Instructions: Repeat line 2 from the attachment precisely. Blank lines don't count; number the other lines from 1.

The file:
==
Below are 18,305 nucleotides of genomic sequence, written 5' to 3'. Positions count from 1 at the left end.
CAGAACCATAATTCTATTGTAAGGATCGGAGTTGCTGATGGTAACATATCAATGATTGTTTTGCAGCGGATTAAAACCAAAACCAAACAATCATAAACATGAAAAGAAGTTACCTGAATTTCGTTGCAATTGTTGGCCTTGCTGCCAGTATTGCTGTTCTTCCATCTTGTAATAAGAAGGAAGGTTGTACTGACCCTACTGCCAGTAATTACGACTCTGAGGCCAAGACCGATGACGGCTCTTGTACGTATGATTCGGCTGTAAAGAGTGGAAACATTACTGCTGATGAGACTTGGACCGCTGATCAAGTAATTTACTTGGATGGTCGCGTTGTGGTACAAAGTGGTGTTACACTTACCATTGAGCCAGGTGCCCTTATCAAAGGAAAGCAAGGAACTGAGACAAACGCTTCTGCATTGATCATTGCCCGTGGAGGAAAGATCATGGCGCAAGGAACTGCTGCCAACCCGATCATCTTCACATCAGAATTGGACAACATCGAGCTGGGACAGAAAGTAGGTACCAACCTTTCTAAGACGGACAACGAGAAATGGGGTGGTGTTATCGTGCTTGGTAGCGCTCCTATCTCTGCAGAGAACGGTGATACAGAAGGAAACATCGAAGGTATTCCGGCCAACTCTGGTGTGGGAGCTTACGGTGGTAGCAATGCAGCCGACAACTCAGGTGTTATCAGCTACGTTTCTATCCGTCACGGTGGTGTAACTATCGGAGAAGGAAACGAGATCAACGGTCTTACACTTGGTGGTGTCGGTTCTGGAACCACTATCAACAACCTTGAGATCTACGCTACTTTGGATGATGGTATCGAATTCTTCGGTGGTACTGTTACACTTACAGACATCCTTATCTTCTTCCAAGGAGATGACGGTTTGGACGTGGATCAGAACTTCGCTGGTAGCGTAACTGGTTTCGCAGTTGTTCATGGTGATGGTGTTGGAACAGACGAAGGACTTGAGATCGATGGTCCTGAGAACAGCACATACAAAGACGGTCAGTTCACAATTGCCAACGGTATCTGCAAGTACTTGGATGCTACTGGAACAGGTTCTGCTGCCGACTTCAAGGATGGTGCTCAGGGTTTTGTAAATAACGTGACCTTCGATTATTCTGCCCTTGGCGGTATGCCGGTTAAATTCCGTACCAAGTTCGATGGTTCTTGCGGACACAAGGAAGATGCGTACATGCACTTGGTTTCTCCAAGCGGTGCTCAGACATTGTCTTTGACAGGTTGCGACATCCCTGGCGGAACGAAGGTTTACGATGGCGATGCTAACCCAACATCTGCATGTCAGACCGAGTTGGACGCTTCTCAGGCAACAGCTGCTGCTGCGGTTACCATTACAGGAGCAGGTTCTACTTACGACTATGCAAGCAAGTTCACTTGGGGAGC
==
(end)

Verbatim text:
CAGAACCATAATTCTATTGTAAGGATCGGAGTTGCTGATGGTAACATATCAATGATTGTTTTGCAGCGGATTAAAACCAAAACCAAACAATCATAAACATGAAAAGAAGTTACCTGAATTTCGTTGCAATTGTTGGCCTTGCTGCCAGTATTGCTGTTCTTCCATCTTGTAATAAGAAGGAAGGTTGTACTGACCCTACTGCCAGTAATTACGACTCTGAGGCCAAGACCGATGACGGCTCTTGTACGTATGATTCGGCTGTAAAGAGTGGAAACATTACTGCTGATGAGACTTGGACCGCTGATCAAGTAATTTACTTGGATGGTCGCGTTGTGGTACAAAGTGGTGTTACACTTACCATTGAGCCAGGTGCCCTTATCAAAGGAAAGCAAGGAACTGAGACAAACGCTTCTGCATTGATCATTGCCCGTGGAGGAAAGATCATGGCGCAAGGAACTGCTGCCAACCCGATCATCTTCACATCAGAATTGGACAACATCGAGCTGGGACAGAAAGTAGGTACCAACCTTTCTAAGACGGACAACGAGAAATGGGGTGGTGTTATCGTGCTTGGTAGCGCTCCTATCTCTGCAGAGAACGGTGATACAGAAGGAAACATCGAAGGTATTCCGGCCAACTCTGGTGTGGGAGCTTACGGTGGTAGCAATGCAGCCGACAACTCAGGTGTTATCAGCTACGTTTCTATCCGTCACGGTGGTGTAACTATCGGAGAAGGAAACGAGATCAACGGTCTTACACTTGGTGGTGTCGGTTCTGGAACCACTATCAACAACCTTGAGATCTACGCTACTTTGGATGATGGTATCGAATTCTTCGGTGGTACTGTTACACTTACAGACATCCTTATCTTCTTCCAAGGAGATGACGGTTTGGACGTGGATCAGAACTTCGCTGGTAGCGTAACTGGTTTCGCAGTTGTTCATGGTGATGGTGTTGGAACAGACGAAGGACTTGAGATCGATGGTCCTGAGAACAGCACATACAAAGACGGTCAGTTCACAATTGCCAACGGTATCTGCAAGTACTTGGATGCTACTGGAACAGGTTCTGCTGCCGACTTCAAGGATGGTGCTCAGGGTTTTGTAAATAACGTGACCTTCGATTATTCTGCCCTTGGCGGTATGCCGGTTAAATTCCGTACCAAGTTCGATGGTTCTTGCGGACACAAGGAAGATGCGTACATGCACTTGGTTTCTCCAAGCGGTGCTCAGACATTGTCTTTGACAGGTTGCGACATCCCTGGCGGAACGAAGGTTTACGATGGCGATGCTAACCCAACATCTGCATGTCAGACCGAGTTGGACGCTTCTCAGGCAACAGCTGCTGCTGCGGTTACCATTACAGGAGCAGGTTCTACTTACGACTATGCAAGCAAGTTCACTTGGGGAGC